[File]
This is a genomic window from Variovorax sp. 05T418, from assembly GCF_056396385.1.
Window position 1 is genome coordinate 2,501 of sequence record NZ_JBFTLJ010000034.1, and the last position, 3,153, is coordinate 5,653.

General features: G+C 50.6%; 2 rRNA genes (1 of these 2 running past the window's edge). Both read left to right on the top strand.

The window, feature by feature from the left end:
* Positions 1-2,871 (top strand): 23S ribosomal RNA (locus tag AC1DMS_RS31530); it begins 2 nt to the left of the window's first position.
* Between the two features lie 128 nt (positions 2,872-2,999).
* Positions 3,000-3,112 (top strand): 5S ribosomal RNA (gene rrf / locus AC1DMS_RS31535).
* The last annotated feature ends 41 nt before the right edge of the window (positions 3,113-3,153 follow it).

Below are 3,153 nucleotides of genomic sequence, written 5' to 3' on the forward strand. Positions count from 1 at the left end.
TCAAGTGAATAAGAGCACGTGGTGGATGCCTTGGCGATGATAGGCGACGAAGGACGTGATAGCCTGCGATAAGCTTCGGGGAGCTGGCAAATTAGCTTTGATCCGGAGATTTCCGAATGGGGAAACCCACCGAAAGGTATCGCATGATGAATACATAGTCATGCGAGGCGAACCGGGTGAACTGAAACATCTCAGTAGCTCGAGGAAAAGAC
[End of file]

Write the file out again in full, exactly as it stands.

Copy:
This is a genomic window from Variovorax sp. 05T418, from assembly GCF_056396385.1.
Window position 1 is genome coordinate 2,501 of sequence record NZ_JBFTLJ010000034.1, and the last position, 3,153, is coordinate 5,653.

General features: G+C 50.6%; 2 rRNA genes (1 of these 2 running past the window's edge). Both read left to right on the top strand.

The window, feature by feature from the left end:
* Positions 1-2,871 (top strand): 23S ribosomal RNA (locus tag AC1DMS_RS31530); it begins 2 nt to the left of the window's first position.
* Between the two features lie 128 nt (positions 2,872-2,999).
* Positions 3,000-3,112 (top strand): 5S ribosomal RNA (gene rrf / locus AC1DMS_RS31535).
* The last annotated feature ends 41 nt before the right edge of the window (positions 3,113-3,153 follow it).

Below are 3,153 nucleotides of genomic sequence, written 5' to 3' on the forward strand. Positions count from 1 at the left end.
TCAAGTGAATAAGAGCACGTGGTGGATGCCTTGGCGATGATAGGCGACGAAGGACGTGATAGCCTGCGATAAGCTTCGGGGAGCTGGCAAATTAGCTTTGATCCGGAGATTTCCGAATGGGGAAACCCACCGAAAGGTATCGCATGATGAATACATAGTCATGCGAGGCGAACCGGGTGAACTGAAACATCTCAGTAGCTCGAGGAAAAGAC